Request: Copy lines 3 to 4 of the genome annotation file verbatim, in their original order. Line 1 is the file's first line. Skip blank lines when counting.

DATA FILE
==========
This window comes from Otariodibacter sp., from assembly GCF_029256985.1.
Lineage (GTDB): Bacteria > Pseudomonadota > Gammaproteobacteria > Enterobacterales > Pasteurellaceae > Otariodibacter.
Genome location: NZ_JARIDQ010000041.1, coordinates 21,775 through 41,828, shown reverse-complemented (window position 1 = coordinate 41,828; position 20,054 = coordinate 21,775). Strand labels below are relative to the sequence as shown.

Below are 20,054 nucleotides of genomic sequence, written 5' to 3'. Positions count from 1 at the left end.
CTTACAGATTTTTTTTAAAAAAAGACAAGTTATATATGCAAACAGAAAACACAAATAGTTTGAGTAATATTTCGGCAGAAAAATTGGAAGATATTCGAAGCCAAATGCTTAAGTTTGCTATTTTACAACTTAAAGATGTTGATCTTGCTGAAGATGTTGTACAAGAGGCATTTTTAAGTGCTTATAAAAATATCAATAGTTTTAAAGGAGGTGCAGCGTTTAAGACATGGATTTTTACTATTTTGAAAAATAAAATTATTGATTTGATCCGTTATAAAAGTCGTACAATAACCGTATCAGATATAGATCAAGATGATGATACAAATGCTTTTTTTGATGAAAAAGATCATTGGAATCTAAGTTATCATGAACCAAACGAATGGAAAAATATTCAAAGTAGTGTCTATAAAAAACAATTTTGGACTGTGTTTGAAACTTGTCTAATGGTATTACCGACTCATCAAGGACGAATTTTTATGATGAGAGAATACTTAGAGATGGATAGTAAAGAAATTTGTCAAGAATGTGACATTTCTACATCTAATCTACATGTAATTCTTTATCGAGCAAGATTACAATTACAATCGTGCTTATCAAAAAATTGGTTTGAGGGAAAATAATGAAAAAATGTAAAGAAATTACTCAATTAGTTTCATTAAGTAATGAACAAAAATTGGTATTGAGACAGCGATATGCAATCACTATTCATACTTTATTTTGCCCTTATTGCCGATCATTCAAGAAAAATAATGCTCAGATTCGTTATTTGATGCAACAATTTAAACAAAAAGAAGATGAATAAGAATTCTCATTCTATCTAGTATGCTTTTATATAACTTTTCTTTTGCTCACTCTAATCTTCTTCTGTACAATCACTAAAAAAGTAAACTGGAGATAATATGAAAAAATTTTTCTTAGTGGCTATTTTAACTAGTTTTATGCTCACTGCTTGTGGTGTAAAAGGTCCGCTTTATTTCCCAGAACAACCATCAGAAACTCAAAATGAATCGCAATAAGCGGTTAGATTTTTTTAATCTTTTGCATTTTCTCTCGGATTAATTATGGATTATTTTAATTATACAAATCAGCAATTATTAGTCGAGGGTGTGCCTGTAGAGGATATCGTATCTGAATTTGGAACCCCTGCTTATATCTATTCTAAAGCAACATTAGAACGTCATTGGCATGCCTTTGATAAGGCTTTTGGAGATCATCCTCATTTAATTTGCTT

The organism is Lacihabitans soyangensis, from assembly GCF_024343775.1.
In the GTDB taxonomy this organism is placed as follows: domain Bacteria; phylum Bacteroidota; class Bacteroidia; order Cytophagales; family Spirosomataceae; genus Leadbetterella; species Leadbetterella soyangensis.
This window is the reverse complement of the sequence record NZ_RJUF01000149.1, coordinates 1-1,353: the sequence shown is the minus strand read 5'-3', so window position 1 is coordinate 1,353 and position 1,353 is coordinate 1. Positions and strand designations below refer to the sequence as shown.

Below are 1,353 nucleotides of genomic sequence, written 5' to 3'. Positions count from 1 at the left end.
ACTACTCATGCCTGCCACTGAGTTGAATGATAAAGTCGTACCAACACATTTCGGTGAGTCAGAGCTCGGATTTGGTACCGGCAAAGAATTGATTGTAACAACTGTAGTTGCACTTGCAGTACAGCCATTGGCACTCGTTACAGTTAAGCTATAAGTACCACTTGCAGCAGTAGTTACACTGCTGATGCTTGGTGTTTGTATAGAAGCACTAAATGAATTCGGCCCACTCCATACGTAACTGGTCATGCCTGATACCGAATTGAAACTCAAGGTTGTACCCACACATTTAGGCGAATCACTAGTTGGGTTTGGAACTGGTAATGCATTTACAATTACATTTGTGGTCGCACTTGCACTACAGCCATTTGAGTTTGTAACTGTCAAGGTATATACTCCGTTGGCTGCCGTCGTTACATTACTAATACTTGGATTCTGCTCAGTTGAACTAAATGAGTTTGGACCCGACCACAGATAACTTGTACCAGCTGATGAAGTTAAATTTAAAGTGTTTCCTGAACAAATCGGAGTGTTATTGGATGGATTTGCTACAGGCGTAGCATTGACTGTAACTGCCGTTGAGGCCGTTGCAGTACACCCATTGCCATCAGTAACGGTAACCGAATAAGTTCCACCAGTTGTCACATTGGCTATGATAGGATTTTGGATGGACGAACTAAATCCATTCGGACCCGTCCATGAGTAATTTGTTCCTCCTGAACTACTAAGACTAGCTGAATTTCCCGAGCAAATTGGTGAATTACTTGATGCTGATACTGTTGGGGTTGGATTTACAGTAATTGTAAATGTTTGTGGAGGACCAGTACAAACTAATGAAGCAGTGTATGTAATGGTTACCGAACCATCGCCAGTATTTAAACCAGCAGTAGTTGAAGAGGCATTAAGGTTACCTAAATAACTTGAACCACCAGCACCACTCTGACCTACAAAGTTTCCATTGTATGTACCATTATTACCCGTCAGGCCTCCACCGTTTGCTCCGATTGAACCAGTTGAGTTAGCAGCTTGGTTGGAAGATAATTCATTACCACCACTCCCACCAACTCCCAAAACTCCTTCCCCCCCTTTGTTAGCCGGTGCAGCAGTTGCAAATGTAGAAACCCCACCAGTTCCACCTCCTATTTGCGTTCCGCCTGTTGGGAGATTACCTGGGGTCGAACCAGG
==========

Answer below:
Genome location: NZ_JARIDQ010000041.1, coordinates 21,775 through 41,828, shown reverse-complemented (window position 1 = coordinate 41,828; position 20,054 = coordinate 21,775). Strand labels below are relative to the sequence as shown.

Below are 20,054 nucleotides of genomic sequence, written 5' to 3'. Positions count from 1 at the left end.